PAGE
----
…..But she’s stronger than he imagined. When Celina kneels before .him, her eyes are hardly melancholy, and she lifts the first of two cups. to his lips with steady hands. She forces him to guzzle the first cup in. one go, and he soon understands why. A bitterness makes him gag, but she. massages his Adam’s apple, and the liquid slips down. Then she offers him .the second cup, only a few drops at first, a moment to dwell on the flavors .they offer which work to coat and dissipate the unpleasant taste that clings. to his tongue like talc. Then she helps him swallow the rest of the glass, .dabbing his chin dry with a wadded tissue. He expected it to taste funny, .but he didn’t expect the wine to cover it up so entirely. All he can taste .now are the complicated flavors of Burgundy that Celina has tried to coax. him into appreciating for years-the sweet dried plums, the coarse tinge of .damp forest leaves and the tang of red currants. The wine warms him from .the inside, makes his face prickle. She sets the glass down and kisses him. .He wishes he could respond to her lips, to the caress of her palm on his .cheek, and more than that, he wishes he could tell her that he finally got .it right, that he finally understood what she tastes in the wine.

…..Only then, gazing into her tranquil eyes, does he comprehend .how much he’s asked of her. Had she asked him to do the same thing, he never .could have managed it. Had he tried, he would have wept like a child, ruining .the gesture with regret.

…..When she presses the play button on the CD player at .his feet, Ray’s heart does a little two-step, out of time with the slow overture. .But smoothly, he settles into the music. Notes, melodies, rhythms-his first. loves massage him. Nothing is more erotic and stimulating. Sex comes close, .of course, but he learned what music could do to his body long before he .discovered what a woman’s touch could. When the two forces combined, he found .heaven. Today, he has to pretend.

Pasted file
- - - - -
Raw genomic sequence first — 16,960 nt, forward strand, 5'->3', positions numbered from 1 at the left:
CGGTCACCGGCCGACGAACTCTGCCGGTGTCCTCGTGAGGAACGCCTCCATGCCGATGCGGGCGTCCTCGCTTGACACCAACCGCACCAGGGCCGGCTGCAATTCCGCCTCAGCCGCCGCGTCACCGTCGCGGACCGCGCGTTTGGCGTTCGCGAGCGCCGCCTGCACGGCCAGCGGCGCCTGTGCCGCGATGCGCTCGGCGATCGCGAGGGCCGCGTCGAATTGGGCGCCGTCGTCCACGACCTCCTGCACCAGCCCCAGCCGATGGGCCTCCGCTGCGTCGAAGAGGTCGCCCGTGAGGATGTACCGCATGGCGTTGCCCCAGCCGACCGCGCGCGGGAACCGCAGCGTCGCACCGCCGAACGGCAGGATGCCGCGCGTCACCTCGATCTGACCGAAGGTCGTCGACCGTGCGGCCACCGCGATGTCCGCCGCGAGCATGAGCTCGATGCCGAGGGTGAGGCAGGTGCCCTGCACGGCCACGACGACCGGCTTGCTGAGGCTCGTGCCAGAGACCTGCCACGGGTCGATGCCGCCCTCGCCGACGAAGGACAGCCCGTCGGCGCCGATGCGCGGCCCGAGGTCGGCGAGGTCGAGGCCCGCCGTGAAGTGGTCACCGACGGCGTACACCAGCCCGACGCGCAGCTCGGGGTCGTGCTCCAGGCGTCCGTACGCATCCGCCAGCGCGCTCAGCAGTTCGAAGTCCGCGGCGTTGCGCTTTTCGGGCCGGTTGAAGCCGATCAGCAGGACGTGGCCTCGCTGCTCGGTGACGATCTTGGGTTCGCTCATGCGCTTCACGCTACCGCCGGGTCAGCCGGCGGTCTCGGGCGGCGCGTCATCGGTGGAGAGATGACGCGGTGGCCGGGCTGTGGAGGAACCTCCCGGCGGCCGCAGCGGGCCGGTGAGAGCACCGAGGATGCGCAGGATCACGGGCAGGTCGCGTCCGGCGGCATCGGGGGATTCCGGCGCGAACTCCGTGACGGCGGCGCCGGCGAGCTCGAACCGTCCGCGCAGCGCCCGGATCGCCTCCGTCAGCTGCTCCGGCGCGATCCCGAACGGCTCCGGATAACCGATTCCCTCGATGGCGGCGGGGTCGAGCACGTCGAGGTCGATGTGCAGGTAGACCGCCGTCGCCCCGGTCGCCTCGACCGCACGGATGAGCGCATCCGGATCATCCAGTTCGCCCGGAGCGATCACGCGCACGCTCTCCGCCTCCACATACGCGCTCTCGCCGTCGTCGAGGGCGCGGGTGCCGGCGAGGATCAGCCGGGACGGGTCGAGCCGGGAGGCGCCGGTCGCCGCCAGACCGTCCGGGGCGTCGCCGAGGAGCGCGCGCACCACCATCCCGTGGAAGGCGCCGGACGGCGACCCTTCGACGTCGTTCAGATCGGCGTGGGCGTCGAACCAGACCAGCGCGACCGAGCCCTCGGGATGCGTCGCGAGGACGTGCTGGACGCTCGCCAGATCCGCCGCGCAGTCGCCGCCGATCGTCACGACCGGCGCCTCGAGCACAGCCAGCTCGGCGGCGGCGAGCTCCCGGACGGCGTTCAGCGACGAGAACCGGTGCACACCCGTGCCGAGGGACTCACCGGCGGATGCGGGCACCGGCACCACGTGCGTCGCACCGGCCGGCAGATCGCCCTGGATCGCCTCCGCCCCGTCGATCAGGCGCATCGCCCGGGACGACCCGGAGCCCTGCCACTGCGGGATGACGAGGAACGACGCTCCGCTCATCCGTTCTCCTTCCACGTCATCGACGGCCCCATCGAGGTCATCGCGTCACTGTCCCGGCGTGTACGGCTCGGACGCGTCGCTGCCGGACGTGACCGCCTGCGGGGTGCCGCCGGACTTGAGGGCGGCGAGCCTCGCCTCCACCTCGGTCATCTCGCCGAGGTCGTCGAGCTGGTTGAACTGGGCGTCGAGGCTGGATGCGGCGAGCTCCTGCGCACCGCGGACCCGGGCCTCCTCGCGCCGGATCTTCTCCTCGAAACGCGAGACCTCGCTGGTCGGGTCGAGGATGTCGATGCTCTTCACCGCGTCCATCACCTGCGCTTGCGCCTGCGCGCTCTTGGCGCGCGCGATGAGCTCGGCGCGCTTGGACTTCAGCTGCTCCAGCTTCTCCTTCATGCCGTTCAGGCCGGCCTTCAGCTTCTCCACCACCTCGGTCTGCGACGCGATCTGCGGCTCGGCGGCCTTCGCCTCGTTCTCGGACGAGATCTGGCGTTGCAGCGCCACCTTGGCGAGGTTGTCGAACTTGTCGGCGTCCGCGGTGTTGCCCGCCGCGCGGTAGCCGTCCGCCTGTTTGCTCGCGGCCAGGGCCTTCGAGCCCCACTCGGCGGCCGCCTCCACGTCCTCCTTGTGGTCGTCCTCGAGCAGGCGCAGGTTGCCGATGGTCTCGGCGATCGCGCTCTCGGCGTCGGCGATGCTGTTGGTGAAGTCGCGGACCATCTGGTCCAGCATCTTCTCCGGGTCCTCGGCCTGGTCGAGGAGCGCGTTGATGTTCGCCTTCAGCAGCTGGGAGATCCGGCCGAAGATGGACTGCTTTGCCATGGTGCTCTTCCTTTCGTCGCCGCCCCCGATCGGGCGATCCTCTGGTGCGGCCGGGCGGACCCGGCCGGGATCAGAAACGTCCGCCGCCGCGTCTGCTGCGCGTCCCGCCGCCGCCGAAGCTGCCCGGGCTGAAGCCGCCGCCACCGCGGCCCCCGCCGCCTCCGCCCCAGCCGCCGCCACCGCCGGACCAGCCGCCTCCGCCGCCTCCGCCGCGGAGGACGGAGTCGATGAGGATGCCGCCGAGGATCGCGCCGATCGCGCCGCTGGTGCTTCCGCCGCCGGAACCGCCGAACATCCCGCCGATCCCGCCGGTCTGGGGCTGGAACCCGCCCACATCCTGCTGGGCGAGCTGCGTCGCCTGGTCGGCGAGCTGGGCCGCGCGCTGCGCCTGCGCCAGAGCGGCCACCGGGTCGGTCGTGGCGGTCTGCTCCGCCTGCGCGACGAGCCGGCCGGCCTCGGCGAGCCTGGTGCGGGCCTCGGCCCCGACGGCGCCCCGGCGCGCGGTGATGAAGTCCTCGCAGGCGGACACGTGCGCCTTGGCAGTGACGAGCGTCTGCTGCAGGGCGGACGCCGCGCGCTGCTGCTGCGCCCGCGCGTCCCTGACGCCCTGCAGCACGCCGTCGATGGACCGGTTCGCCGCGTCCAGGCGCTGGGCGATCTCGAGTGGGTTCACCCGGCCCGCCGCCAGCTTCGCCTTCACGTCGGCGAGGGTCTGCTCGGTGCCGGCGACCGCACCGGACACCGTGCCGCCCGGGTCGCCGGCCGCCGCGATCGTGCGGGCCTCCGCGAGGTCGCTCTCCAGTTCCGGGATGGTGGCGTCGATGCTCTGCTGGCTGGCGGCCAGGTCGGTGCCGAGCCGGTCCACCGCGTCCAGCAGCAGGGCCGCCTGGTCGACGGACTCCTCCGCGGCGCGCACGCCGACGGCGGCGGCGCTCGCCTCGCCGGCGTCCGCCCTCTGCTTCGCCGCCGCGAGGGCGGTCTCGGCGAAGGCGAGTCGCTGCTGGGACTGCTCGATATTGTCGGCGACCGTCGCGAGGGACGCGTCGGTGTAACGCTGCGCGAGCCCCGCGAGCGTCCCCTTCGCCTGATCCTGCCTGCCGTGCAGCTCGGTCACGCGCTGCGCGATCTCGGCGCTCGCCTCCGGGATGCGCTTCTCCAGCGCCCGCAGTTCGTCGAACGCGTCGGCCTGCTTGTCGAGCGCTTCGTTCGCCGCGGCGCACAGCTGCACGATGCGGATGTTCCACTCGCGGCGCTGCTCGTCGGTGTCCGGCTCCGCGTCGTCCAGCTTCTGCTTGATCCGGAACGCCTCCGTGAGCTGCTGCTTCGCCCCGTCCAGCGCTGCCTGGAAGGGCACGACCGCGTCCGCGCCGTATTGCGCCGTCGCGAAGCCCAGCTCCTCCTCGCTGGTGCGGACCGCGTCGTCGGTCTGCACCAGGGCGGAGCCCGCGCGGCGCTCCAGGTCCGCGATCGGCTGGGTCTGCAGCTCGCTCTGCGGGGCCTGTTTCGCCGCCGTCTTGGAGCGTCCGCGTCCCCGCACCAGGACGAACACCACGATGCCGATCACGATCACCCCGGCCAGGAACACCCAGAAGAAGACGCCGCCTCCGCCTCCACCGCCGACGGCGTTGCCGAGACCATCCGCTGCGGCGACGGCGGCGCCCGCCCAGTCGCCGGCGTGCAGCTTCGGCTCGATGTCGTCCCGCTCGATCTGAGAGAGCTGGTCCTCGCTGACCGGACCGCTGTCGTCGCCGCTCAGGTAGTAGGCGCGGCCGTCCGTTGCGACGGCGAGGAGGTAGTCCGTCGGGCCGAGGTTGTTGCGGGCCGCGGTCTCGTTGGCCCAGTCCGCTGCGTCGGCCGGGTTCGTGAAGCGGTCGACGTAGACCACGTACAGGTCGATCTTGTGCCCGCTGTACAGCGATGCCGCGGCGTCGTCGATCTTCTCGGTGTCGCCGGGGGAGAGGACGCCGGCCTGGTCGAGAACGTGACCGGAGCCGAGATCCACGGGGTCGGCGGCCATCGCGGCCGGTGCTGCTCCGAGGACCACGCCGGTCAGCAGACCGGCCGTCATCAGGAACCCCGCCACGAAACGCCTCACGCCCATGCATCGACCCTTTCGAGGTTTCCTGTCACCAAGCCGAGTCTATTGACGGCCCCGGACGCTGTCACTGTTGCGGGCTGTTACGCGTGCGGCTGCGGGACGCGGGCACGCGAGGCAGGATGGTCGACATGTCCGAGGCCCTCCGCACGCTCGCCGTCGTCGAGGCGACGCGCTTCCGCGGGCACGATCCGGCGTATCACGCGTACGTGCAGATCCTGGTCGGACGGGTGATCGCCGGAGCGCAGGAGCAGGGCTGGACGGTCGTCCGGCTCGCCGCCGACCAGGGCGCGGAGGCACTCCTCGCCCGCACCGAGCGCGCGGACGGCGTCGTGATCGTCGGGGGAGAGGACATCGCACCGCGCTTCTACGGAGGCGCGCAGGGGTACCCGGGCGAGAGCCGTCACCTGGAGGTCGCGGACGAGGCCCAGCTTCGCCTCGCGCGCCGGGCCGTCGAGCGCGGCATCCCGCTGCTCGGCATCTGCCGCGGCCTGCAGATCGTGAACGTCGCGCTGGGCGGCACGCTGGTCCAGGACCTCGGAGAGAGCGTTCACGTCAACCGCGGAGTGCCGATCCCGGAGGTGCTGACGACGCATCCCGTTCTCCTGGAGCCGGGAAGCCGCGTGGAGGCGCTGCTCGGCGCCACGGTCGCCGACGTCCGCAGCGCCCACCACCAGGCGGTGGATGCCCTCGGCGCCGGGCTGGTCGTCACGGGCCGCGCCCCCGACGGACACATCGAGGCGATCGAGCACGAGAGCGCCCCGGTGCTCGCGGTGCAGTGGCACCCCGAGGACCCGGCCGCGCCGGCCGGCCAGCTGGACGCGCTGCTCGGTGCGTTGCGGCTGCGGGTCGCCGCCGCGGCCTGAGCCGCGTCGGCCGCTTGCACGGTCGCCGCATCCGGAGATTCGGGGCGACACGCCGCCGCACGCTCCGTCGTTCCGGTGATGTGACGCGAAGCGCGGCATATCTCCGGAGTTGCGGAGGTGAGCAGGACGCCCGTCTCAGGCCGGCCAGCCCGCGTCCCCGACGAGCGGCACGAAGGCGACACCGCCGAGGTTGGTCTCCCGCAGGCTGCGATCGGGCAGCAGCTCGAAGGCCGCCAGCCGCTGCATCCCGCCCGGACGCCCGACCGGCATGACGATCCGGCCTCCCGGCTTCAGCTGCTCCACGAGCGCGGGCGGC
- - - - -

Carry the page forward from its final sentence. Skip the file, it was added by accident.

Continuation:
…..He stares at Celina whose name is his favorite song. .He photographs this picture of her-her hair in the wind, a moving mane that .encircles her face like the flames of the sun. Shutting his eyes, he draws. up this image of her and continues to watch her, as he lets the music work .him over. The calls-and-responses make his body ache with desire to let his .voice take over, the only instrument he’s ever had the patience to learn .how to play. But he dances behind his closed eyelids, flying on this windy. beach with Celina in his arms, and he makes love to her, exploring her skin. with his lips, distributing kisses to the rhythm of the music.

…..He sees the music now, the colorful notes that have always guided .his voice through a song, dancing before him, pulling him to places he longs. to go. He watches the slithering call of the reds, the slow approach of greens,. the sharp sparks of blues, and the bursts of yellows, wishing again, he could .respond to them. His entire life, he’s tried to find lyrics to take him to .them, but he’s never found the right words. The closest he’s come is when .he lets his voice work like an instrument, emitting only scales.  Perhaps. the words are what has stopped him all this time.

…..She’s chosen the song carefully, and although it’s not his favorite, he knows it suits the occasion like no other could. Lyrics could never have expressed what Celina and he are sharing. Lyrics would have haunted her. .But pure jazz never ends with the final note. It invites circularity, repetition, eternity.

…..He feels it coming. Celina takes his hand in hers, but her touch is distant now. The notes wrap him up, and they become tangible, scampering around his body, his insides, his mind, soothing him as they go. They’re silky and warm; they slide, twirl, jiggle and throb. Their energy keeps him holding on until the end of the song.

…..Celina sprawls out over him, blanketing him with her body. If only he could tell her how .much he loved her, but then he remembers-he doesn’t need words. She knows. When he recognizes the final stanza, he lets the music lift his soul away. Finally, they take him there, to that place where colored notes play.








Short Fiction Contest Details